Anyway, not sure what the point of this is, other then wow am I glad I quit that job.


Mystery Guide Part IV

See Mystery Guide Part III

Martha's Guide to TV Mysteries Part IV

Happy Valley this is a new one now available on Netflix. It's an older woman police sergeant in a rural town in the UK, raising her grandson with the help of her sister, a recovering addict, and dealing with a lot of family issues. It's gritty and grim and deals with a lot of dark subjects, including sexual violence etc. None of that made me want to turn it off, though. There's something about the pacing or the emphasis or the viewpoint that kept it away from a woman-in-jep feel, at least for me. It's six episodes telling one complete story, and I meant to watch one episode on Sunday and ended up inhaling the whole thing in one go. (And at one point there was a fight scene that was so tense I may have yelled "NOW FINISH HIM" at the TV.)

Blue Murder I've seen the first episode of this on and will watch more this week. It's a woman DCI with three kids, pregnant, and a cheating husband she has divorced. It had a somewhat lighter tone in that while the crime they were dealing with was horrible, the detectives were generally good people that I liked.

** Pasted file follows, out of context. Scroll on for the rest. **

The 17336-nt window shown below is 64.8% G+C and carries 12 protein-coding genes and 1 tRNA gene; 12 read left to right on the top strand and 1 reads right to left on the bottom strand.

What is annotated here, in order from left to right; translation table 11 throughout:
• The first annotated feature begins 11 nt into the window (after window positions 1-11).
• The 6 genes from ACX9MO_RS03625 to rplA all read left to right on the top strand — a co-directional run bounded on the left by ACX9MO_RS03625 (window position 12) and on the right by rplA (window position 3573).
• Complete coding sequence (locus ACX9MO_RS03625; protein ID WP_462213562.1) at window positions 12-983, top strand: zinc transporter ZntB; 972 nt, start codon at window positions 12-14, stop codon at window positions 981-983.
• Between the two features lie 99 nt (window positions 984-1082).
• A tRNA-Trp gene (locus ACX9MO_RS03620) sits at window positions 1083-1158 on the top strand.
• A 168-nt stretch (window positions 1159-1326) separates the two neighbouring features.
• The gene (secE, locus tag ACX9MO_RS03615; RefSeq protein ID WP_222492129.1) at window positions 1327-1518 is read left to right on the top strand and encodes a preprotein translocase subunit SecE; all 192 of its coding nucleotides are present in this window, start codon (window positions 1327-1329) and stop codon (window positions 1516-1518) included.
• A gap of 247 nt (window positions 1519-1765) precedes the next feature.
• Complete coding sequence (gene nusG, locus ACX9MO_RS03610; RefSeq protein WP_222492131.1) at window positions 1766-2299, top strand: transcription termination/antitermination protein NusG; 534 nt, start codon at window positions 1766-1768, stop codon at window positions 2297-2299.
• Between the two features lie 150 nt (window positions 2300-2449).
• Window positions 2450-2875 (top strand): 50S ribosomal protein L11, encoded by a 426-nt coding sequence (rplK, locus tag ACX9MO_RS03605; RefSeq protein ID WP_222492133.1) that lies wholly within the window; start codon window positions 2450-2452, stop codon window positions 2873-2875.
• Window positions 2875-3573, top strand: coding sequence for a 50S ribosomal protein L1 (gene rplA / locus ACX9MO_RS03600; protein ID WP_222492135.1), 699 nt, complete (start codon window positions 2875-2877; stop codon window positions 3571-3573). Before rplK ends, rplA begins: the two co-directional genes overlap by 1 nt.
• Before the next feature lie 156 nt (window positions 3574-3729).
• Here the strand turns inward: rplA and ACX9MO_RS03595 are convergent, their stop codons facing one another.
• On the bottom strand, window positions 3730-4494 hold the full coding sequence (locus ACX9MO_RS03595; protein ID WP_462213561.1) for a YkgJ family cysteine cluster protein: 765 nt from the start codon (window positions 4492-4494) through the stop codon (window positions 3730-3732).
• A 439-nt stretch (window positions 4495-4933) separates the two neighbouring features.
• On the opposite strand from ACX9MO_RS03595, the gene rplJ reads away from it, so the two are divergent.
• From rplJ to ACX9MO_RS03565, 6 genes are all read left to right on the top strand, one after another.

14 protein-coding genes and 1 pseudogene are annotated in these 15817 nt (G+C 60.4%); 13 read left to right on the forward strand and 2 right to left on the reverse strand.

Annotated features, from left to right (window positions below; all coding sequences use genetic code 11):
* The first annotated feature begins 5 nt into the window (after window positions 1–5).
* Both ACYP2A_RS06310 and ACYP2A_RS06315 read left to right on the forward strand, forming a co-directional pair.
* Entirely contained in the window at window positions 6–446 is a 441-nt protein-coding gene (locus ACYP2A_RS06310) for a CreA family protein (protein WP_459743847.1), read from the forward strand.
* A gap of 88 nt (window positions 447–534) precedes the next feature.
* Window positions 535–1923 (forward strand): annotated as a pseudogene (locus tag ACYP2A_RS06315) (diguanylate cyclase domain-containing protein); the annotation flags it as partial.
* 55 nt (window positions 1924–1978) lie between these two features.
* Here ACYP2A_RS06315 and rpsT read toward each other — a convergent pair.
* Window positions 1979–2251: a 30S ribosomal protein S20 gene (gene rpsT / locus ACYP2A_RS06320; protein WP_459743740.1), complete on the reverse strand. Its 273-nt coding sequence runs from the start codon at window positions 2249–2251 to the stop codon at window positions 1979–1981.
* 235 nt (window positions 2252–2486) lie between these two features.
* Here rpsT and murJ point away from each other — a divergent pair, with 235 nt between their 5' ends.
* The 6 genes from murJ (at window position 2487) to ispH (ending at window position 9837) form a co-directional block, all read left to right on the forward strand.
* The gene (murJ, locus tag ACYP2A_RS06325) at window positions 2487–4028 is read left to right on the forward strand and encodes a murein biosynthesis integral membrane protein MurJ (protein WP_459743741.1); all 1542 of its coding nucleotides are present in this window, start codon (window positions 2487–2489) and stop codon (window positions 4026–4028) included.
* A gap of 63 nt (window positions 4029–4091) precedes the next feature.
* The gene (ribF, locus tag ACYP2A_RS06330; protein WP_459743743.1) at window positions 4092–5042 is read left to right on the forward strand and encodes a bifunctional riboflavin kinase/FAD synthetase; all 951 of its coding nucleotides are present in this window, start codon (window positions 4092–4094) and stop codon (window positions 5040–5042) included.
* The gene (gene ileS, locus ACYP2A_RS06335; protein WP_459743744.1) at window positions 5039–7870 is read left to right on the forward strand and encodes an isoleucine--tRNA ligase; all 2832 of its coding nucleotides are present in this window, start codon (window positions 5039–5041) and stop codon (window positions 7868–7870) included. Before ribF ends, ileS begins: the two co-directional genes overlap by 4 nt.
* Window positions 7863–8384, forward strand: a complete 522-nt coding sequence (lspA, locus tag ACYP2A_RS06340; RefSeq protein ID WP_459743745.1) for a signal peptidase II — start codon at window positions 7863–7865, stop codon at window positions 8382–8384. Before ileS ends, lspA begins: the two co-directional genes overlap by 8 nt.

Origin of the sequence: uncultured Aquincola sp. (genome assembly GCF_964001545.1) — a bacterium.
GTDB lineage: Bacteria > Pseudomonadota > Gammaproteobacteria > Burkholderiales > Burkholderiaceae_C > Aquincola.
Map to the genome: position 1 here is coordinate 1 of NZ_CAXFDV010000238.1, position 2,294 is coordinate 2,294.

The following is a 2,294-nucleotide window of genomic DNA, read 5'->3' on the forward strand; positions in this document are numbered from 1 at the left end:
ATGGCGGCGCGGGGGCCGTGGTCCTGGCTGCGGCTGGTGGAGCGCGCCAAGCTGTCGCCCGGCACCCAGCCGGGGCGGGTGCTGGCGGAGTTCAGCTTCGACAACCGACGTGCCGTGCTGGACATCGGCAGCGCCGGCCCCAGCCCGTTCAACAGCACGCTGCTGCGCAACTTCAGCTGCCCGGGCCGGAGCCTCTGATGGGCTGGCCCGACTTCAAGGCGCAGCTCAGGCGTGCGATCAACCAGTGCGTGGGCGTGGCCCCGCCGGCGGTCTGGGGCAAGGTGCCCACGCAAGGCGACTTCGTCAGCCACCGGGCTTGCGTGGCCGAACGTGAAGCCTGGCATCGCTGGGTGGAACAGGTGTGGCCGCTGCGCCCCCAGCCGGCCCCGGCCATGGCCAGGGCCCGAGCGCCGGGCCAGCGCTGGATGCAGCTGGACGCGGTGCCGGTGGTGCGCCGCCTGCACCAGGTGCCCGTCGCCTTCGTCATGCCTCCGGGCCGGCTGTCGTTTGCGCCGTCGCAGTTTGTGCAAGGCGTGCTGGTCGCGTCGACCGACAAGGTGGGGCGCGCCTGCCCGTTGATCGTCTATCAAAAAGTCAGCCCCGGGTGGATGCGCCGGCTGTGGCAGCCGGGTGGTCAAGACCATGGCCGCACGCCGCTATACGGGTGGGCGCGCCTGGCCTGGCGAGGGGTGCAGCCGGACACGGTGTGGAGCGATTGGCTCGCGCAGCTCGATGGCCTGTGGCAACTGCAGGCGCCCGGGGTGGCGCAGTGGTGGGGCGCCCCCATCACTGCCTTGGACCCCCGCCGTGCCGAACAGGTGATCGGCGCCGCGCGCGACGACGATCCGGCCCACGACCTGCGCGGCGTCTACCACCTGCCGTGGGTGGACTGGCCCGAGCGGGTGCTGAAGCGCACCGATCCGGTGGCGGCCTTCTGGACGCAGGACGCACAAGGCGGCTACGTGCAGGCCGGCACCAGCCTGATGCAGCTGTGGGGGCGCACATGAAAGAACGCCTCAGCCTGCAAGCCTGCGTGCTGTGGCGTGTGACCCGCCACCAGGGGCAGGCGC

Trial and Retribution this is also on The first few episodes were really good, and do have a lot of the feel of the original Law and Order, and you can tell it's by the same writer who did Prime Suspect. Later episodes got away from that and more into character relationships and there was lots of stalking and I started to really dislike the male main character. (Not as much as the first season of Murder Investigation Team, where I was actively rooting for them all to die. The second season of MIT was better, first season right out.)